BOSTON (State House News Service) – After receiving two extensions already, the special commission tasked with redesigning the state seal and flag is staring down a timeline of just over four months until the latest deadline with the “real work” not yet underway.
The commission, which is set to expire at the end of December, earlier this summer sought another extension to March 31, 2023 to allow themselves the time to gather design proposals, solicit feedback, and file a formal recommendation with the new General Court sometime after inauguration day.
That extension was folded into the Senate’s version of the economic development bill along with a $100,000 budget — the commission’s first — which Co-Chair Brian Boyles said would include funding for initial design work.
At a commission meeting Tuesday, Boyles noted the economic development bill remains on ice after lawmakers failed to reach agreement by the end of formal sessions.
“That is a challenge for us,” he said, adding, “At this point, we are speaking with some legislators but really, I think, waiting — as they are — to find out if that economic development bill will be resurrected, and/or if either of these requests need to be broken out into their own separate requests to the Legislature over the next couple of months.”
Tuesday’s meeting included a review of a calendar of internal goals as the panel works toward a Dec. 31 deadline — “just in case,” as Boyles put it. The timeline for October, for example, calls for the Research and Design Subcommittee to “drill down into an RFP” and reach out to initial designers.
“This is very ambitious, and I’m wondering how realistic it is,” Indian Affairs Commissioner Jim Peters said of the timeline. Peters recommended that the commission hedge its bets by pushing for a deadline extension through legislation outside of the stalled economic development bill.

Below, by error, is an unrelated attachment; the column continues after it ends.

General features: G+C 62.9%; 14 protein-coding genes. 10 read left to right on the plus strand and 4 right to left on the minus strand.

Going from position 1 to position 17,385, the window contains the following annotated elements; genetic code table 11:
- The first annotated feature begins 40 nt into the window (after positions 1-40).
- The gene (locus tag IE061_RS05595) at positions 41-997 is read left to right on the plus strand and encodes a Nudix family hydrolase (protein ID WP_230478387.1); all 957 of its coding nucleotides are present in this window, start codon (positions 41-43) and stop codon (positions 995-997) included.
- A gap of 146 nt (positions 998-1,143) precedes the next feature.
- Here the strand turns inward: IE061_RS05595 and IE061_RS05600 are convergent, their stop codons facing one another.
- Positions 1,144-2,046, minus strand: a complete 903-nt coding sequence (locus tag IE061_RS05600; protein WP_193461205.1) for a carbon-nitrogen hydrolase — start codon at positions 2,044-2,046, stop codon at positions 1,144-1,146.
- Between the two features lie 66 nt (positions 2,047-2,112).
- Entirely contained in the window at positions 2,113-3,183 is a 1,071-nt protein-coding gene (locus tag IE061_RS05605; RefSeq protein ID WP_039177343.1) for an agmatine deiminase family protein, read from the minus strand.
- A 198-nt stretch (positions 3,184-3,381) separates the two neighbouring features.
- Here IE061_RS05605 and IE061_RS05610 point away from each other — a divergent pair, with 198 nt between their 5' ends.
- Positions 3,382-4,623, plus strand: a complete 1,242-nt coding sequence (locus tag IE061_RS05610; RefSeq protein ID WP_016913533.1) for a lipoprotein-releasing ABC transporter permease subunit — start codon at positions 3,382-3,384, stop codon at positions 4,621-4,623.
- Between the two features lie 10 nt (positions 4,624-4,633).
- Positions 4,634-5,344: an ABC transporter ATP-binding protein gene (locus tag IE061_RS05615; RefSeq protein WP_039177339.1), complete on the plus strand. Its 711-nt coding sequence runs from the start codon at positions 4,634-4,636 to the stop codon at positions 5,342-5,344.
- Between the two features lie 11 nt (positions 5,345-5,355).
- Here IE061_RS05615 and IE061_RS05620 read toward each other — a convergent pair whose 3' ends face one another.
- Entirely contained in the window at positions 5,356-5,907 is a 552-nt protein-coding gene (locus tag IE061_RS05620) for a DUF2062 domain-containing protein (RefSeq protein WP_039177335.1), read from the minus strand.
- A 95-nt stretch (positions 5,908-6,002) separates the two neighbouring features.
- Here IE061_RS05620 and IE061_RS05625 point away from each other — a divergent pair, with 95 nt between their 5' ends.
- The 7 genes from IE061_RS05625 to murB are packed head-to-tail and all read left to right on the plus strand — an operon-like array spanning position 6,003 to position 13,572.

The commission was established in January 2021 with an original due date of October 2021. Amid two extensions to its deadline, the panel began setting up its internal structure in early 2022.
Members on Tuesday adopted a set of rules to govern their meetings. Co-Chair Brian Moskwetah Weeden said the rules were needed to “refocus” the group because “we feel as if we’re kind of getting behind the eight-ball here.”
“The work has obviously begun, but now the real work really begins,” Weeden said.
The one-and-a-half-year-old panel was discussing some basic elements of the state’s heraldic symbols this week.
Because the state seal is statutorily drawn from the state’s coat of arms, any recommended changes to the imagery and motto would be target changes to the coat of arms, too, Vice-Chair Brittney Walley said.
Walley briefed the group on that section of state law and said it opens up their options. Right now, she said, the seal, flag, and coat of arms are all linked, but the commission could recommend a divorce between those symbols and explore different designs for each.
That discussion prompted Donna Curtain of Pilgrim Hall to ask, “Would a seal have to be circular?”
Brig. Gen. (Ret.) Len Kondratiuk, longtime historical officer of the state National Guard, said circles are traditional but some states use a shield shape.
Weeden liked the circle for its significance to the indigenous community.
“We use circles because the sun is a circle, you know, Mother Earth is a circle, we go through the circle of life, in a circle nobody’s more important than anybody else and we’re all kind of equal,” said Weeden, the elected chairman of the Mashpee Wampanoag Tribe.
“I have seen the Great Seal in action in the secretary of state’s office. It is round and it’s big,” said Brona Simon, executive director of the state Historical Commission.
As the commissioners considered the physical Great Seal and its use on important documents, Curtain said that’s just “another little wrinkle for us to think about.”
Unless the Legislature extends its deadline, the commission has 136 days remaining to hand over design proposals to the branches.